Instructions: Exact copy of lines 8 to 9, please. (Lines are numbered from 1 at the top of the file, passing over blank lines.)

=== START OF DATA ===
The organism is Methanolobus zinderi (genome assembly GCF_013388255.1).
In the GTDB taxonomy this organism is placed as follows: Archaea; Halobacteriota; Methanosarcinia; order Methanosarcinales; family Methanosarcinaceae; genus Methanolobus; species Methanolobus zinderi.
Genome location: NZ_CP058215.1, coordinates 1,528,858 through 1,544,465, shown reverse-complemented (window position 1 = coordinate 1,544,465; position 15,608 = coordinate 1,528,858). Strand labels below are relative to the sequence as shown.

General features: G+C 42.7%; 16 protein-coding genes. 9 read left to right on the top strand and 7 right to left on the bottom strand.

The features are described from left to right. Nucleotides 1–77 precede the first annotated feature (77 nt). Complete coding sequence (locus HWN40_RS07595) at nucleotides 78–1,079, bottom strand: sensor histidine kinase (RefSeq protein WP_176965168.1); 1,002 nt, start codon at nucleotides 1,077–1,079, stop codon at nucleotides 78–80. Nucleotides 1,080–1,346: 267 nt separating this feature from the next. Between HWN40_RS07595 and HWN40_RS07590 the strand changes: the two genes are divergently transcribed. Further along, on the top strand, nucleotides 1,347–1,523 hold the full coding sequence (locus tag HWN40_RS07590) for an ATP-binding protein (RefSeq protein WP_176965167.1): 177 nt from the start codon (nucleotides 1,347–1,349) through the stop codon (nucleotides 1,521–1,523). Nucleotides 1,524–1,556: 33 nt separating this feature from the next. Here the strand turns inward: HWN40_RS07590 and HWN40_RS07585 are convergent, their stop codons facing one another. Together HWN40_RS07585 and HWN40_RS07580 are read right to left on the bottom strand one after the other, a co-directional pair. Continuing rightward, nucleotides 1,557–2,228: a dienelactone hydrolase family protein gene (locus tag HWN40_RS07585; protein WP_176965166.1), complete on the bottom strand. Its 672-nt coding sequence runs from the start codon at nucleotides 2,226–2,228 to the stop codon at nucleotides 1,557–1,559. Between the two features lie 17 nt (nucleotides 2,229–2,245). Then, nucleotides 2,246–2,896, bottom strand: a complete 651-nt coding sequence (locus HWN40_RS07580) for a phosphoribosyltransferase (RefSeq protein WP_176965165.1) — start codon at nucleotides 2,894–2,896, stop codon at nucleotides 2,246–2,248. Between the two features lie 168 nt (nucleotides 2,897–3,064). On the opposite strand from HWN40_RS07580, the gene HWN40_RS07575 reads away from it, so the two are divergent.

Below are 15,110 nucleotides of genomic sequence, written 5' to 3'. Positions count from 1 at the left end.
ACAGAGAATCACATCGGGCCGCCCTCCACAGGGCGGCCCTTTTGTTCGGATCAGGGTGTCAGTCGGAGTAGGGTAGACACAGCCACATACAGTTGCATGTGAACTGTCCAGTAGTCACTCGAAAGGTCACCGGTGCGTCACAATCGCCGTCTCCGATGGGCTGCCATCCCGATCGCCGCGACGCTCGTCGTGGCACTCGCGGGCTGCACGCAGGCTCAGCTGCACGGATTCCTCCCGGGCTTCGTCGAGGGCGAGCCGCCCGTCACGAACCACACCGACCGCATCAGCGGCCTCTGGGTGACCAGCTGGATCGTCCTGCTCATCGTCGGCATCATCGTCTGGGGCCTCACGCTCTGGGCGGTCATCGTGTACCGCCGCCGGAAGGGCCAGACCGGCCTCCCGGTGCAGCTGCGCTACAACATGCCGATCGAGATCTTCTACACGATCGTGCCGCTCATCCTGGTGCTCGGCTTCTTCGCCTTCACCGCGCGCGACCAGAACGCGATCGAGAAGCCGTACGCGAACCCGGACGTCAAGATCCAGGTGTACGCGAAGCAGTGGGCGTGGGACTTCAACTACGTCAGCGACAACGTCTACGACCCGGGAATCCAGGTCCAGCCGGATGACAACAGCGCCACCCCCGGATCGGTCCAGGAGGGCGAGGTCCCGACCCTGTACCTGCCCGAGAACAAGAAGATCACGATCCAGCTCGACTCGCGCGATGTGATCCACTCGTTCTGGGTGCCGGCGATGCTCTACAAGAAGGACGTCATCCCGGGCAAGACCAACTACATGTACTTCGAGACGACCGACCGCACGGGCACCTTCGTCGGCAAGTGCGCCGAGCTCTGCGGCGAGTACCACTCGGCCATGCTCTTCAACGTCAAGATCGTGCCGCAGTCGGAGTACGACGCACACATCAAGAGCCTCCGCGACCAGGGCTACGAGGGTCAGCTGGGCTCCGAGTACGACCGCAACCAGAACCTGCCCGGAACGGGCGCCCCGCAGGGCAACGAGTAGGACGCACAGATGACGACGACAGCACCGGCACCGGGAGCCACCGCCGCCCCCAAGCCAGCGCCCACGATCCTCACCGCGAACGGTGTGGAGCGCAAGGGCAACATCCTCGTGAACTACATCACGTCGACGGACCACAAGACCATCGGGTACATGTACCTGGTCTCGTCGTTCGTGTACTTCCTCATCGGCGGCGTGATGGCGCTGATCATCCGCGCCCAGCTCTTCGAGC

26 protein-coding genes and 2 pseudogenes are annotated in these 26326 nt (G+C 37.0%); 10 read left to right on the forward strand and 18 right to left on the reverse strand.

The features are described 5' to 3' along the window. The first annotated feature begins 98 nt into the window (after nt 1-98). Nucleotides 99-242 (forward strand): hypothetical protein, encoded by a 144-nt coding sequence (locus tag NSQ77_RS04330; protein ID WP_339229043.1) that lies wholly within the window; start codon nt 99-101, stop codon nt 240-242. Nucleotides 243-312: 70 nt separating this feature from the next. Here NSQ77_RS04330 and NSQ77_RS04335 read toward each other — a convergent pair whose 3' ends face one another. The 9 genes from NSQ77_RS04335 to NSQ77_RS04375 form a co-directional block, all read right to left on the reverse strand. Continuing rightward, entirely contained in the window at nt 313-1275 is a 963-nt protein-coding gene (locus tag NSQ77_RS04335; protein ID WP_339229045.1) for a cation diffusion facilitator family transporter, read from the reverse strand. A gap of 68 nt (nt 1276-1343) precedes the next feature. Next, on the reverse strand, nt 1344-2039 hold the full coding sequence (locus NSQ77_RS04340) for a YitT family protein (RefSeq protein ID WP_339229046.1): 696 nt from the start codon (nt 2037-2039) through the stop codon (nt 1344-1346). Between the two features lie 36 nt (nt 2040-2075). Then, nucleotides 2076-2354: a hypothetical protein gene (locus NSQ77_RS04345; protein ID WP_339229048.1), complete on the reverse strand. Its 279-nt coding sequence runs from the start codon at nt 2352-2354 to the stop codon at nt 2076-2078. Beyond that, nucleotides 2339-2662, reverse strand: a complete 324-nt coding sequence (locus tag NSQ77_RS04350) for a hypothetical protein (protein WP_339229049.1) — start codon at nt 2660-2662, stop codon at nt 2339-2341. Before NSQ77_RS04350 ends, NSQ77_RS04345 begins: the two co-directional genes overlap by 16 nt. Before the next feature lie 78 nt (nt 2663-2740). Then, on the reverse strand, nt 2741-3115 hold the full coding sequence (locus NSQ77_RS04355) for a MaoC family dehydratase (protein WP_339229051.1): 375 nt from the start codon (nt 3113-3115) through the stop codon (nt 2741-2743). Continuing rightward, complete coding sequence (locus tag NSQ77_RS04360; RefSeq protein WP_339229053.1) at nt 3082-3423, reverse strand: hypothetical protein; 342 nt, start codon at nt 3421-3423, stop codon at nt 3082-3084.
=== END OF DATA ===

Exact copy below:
26 protein-coding genes and 2 pseudogenes are annotated in these 26326 nt (G+C 37.0%); 10 read left to right on the forward strand and 18 right to left on the reverse strand.

The features are described 5' to 3' along the window. The first annotated feature begins 98 nt into the window (after nt 1-98). Nucleotides 99-242 (forward strand): hypothetical protein, encoded by a 144-nt coding sequence (locus tag NSQ77_RS04330; protein ID WP_339229043.1) that lies wholly within the window; start codon nt 99-101, stop codon nt 240-242. Nucleotides 243-312: 70 nt separating this feature from the next. Here NSQ77_RS04330 and NSQ77_RS04335 read toward each other — a convergent pair whose 3' ends face one another. The 9 genes from NSQ77_RS04335 to NSQ77_RS04375 form a co-directional block, all read right to left on the reverse strand. Continuing rightward, entirely contained in the window at nt 313-1275 is a 963-nt protein-coding gene (locus tag NSQ77_RS04335; protein ID WP_339229045.1) for a cation diffusion facilitator family transporter, read from the reverse strand. A gap of 68 nt (nt 1276-1343) precedes the next feature. Next, on the reverse strand, nt 1344-2039 hold the full coding sequence (locus NSQ77_RS04340) for a YitT family protein (RefSeq protein ID WP_339229046.1): 696 nt from the start codon (nt 2037-2039) through the stop codon (nt 1344-1346). Between the two features lie 36 nt (nt 2040-2075). Then, nucleotides 2076-2354: a hypothetical protein gene (locus NSQ77_RS04345; protein ID WP_339229048.1), complete on the reverse strand. Its 279-nt coding sequence runs from the start codon at nt 2352-2354 to the stop codon at nt 2076-2078. Beyond that, nucleotides 2339-2662, reverse strand: a complete 324-nt coding sequence (locus tag NSQ77_RS04350) for a hypothetical protein (protein WP_339229049.1) — start codon at nt 2660-2662, stop codon at nt 2339-2341. Before NSQ77_RS04350 ends, NSQ77_RS04345 begins: the two co-directional genes overlap by 16 nt. Before the next feature lie 78 nt (nt 2663-2740). Then, on the reverse strand, nt 2741-3115 hold the full coding sequence (locus NSQ77_RS04355) for a MaoC family dehydratase (protein WP_339229051.1): 375 nt from the start codon (nt 3113-3115) through the stop codon (nt 2741-2743). Continuing rightward, complete coding sequence (locus tag NSQ77_RS04360; RefSeq protein WP_339229053.1) at nt 3082-3423, reverse strand: hypothetical protein; 342 nt, start codon at nt 3421-3423, stop codon at nt 3082-3084.